Gastric vs Duodenal Ulcers
One of the commonest causes of upper abdominal pain, with a burning sensation associated with meals is peptic ulcer disease (PUD). Although, gastric and duodenal ulcers are named as two separate types, they are basically the same disease entity divided due to the site of the lesion. All these are collectively called peptic ulcer disease. The current evidence has shown that this is due to infection by Helicobacter pylori, associated with overuse of NSAIDs. The main differences can be looked at as anatomical, pathological, physiological, clinical and as management. The specifics of each of these aspects won’t be discussed in detail, but a general picture will be drawn regarding these conditions.
Gastric ulcer is the lesser common variant of PUD, and usually occurs in the older age groups. The ulcer is localized to the lesser curvature of the stomach. If the ulcer had been chronic it can erode the splenic artery on the posterior surface, and cause excessive bleeding. Gastric ulcers, which are chronic, can lead to carcinoma, and thus, these ulcers are considered malignant till otherwise proven.
Duodenal ulcers are more common and occur most commonly over the posterior surface of the 1st part of the duodenum. A chronic ulcer can perforate through the mucosa and all the layer, leading to either fibrosis, perforation (anterior), or if related to a vessel profuse bleeding (posterior). The term “kissing ulcers” was brought up to describe anterior and posterior ulcers, which have healed and given rise to fibrosis. Malignancy from chronic duodenal ulcers is very rare.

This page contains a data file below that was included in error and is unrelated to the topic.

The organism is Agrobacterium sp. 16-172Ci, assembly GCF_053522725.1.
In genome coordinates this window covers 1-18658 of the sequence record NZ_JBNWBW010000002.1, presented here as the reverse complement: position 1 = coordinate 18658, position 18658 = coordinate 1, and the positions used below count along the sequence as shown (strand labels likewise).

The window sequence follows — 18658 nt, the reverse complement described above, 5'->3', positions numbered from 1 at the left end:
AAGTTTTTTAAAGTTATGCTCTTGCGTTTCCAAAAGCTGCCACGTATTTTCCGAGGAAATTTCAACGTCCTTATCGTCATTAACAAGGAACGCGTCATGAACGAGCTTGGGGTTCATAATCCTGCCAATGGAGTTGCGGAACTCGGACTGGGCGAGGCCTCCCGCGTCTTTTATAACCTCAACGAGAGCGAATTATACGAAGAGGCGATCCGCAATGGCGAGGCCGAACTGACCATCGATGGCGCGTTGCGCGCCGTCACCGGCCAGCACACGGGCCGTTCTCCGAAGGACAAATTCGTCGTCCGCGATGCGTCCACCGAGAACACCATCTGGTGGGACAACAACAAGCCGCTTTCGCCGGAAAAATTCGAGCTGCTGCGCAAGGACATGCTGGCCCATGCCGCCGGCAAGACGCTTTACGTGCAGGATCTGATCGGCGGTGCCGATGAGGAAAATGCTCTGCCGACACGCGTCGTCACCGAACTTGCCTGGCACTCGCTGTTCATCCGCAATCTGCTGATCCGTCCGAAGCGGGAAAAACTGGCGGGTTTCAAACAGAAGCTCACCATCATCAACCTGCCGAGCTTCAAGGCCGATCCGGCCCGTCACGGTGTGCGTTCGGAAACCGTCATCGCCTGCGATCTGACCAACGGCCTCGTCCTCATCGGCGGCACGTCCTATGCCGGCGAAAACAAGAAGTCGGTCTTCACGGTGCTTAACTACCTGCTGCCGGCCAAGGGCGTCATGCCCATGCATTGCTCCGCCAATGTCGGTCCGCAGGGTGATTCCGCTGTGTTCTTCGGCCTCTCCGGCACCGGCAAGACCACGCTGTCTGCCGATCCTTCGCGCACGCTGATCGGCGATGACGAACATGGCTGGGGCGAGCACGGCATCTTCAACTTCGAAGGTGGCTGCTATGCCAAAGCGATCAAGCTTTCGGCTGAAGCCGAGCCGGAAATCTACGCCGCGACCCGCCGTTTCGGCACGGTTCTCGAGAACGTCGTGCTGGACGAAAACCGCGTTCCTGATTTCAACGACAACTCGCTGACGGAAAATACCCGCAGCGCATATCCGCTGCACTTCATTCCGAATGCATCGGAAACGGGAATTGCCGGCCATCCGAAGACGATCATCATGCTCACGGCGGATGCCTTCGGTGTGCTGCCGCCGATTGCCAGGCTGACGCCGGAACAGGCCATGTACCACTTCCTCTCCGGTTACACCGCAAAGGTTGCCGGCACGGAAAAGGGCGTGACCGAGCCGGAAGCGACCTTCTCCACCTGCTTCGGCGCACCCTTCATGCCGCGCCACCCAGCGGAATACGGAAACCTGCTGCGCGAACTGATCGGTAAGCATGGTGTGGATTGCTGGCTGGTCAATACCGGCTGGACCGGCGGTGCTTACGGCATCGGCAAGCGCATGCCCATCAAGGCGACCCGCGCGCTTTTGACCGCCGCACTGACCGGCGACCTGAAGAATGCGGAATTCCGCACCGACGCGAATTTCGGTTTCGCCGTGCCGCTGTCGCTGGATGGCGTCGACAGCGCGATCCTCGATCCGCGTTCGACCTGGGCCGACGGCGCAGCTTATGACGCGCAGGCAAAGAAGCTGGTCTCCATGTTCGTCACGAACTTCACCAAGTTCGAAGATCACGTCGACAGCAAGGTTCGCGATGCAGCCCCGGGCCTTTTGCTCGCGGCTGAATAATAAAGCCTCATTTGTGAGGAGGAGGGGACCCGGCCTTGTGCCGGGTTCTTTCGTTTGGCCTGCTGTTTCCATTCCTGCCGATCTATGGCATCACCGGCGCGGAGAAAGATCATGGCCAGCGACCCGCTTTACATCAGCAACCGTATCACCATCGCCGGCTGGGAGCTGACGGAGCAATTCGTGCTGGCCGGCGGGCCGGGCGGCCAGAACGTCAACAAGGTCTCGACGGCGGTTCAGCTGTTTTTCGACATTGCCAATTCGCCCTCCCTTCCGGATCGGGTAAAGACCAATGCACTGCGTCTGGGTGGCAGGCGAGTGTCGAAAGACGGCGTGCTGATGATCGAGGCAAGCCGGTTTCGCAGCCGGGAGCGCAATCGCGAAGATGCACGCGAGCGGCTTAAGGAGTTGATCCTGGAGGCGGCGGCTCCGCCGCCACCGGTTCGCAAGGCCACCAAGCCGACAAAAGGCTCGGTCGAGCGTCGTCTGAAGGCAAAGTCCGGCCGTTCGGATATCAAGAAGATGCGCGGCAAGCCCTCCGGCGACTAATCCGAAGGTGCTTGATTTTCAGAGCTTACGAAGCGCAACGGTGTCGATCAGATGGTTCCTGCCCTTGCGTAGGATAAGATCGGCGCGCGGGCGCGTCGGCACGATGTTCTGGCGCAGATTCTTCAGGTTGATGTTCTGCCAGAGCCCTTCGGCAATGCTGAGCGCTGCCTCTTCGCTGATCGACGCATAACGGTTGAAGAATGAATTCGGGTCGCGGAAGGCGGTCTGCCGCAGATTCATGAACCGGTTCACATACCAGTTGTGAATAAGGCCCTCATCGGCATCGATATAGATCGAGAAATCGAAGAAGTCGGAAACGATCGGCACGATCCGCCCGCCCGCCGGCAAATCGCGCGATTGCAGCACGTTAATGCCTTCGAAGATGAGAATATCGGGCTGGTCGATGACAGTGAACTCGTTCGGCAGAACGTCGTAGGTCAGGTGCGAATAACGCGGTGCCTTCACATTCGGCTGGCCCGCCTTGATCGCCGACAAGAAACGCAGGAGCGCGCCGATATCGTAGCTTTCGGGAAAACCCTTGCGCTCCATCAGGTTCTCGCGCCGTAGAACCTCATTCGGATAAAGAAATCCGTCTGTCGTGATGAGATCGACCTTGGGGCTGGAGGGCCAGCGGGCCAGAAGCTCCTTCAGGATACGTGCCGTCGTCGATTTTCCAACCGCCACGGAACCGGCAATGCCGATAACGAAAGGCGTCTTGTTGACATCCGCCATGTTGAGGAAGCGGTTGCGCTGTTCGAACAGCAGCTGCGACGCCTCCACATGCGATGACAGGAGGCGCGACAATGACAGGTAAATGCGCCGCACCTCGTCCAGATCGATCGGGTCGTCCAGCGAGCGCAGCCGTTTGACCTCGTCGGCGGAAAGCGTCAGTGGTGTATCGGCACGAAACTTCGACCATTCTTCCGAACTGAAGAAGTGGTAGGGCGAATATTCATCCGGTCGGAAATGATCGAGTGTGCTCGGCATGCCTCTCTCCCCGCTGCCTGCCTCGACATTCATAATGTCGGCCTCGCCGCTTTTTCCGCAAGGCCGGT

Difference between Gastric and Duodenal Ulcers
Both types have a common bacterial origin, as well as NSAIDs induced acidity, which causes further progression. Many literature analyses have shown that the two types cannot be distinguished from clinical features alone. They will be presenting with epigastric pain radiating to the back, with eating resolving the pain. Other symptoms like bleeding or vomiting may present with complications like stenosis or perforation. The management is with antisecretory agents and H.pylori eradication regime. Advanced cases may require surgical options to alleviate the condition. If you consider the differences, duodenal ulcers are more common out of the two, also are of smaller diameters. The gastric ulcers appear in the lesser curvature of the stomach, and the duodenal ulcers more commonly appear in the 1st part of the duodenum. Gastric ulcers are prone to have profuse bleeding due to perforation, whereas in duodenal ulcers, you will have perforation, fibrosis, and bleeding. With regards to gastric ulcers, their chronic forms are more likely to develop into cancers than duodenal ulcers.
In summary, most of the differences expounded earlier, as to the clinical differences of the gastric and duodenal ulcers are no longer accepted as demonstrative, and the symptoms are thought to be not very much different. The management principles of these conditions are almost the same, preceded with a similar investigative process. The anatomical location of the ulcer only affects the changes, in pathological, histological, and complications related to the gastric and duodenal ulcers. Thus, gastric ulcers and duodenal ulcers are taken under the umbrella term of peptic ulcer disease.